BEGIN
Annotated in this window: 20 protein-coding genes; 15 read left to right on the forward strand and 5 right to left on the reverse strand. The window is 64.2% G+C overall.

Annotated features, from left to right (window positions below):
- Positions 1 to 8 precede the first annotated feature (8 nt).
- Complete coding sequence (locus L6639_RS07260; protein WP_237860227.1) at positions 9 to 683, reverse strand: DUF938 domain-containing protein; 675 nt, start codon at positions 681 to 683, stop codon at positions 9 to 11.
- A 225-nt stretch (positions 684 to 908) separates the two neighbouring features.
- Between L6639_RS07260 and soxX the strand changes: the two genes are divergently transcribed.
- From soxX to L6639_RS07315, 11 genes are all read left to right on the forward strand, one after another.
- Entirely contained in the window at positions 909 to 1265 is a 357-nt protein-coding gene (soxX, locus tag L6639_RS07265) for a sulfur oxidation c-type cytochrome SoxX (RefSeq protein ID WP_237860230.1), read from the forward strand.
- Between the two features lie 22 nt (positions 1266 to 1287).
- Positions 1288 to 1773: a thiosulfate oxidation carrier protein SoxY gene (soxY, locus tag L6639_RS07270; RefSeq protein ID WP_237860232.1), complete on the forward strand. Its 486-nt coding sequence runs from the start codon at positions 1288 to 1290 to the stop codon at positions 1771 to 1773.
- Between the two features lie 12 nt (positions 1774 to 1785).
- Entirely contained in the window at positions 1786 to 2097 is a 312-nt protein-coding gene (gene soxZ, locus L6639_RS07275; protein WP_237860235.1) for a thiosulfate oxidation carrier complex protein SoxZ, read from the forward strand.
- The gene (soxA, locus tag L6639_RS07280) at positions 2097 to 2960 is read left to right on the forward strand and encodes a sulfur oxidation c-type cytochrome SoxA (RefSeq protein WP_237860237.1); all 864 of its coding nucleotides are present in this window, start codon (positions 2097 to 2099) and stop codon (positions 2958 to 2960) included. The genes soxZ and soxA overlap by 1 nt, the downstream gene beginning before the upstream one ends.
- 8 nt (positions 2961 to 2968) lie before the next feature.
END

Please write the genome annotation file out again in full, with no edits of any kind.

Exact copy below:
Annotated in this window: 20 protein-coding genes; 15 read left to right on the forward strand and 5 right to left on the reverse strand. The window is 64.2% G+C overall.

Annotated features, from left to right (window positions below):
- Positions 1 to 8 precede the first annotated feature (8 nt).
- Complete coding sequence (locus L6639_RS07260; protein WP_237860227.1) at positions 9 to 683, reverse strand: DUF938 domain-containing protein; 675 nt, start codon at positions 681 to 683, stop codon at positions 9 to 11.
- A 225-nt stretch (positions 684 to 908) separates the two neighbouring features.
- Between L6639_RS07260 and soxX the strand changes: the two genes are divergently transcribed.
- From soxX to L6639_RS07315, 11 genes are all read left to right on the forward strand, one after another.
- Entirely contained in the window at positions 909 to 1265 is a 357-nt protein-coding gene (soxX, locus tag L6639_RS07265) for a sulfur oxidation c-type cytochrome SoxX (RefSeq protein ID WP_237860230.1), read from the forward strand.
- Between the two features lie 22 nt (positions 1266 to 1287).
- Positions 1288 to 1773: a thiosulfate oxidation carrier protein SoxY gene (soxY, locus tag L6639_RS07270; RefSeq protein ID WP_237860232.1), complete on the forward strand. Its 486-nt coding sequence runs from the start codon at positions 1288 to 1290 to the stop codon at positions 1771 to 1773.
- Between the two features lie 12 nt (positions 1774 to 1785).
- Entirely contained in the window at positions 1786 to 2097 is a 312-nt protein-coding gene (gene soxZ, locus L6639_RS07275; protein WP_237860235.1) for a thiosulfate oxidation carrier complex protein SoxZ, read from the forward strand.
- The gene (soxA, locus tag L6639_RS07280) at positions 2097 to 2960 is read left to right on the forward strand and encodes a sulfur oxidation c-type cytochrome SoxA (RefSeq protein WP_237860237.1); all 864 of its coding nucleotides are present in this window, start codon (positions 2097 to 2099) and stop codon (positions 2958 to 2960) included. The genes soxZ and soxA overlap by 1 nt, the downstream gene beginning before the upstream one ends.
- 8 nt (positions 2961 to 2968) lie before the next feature.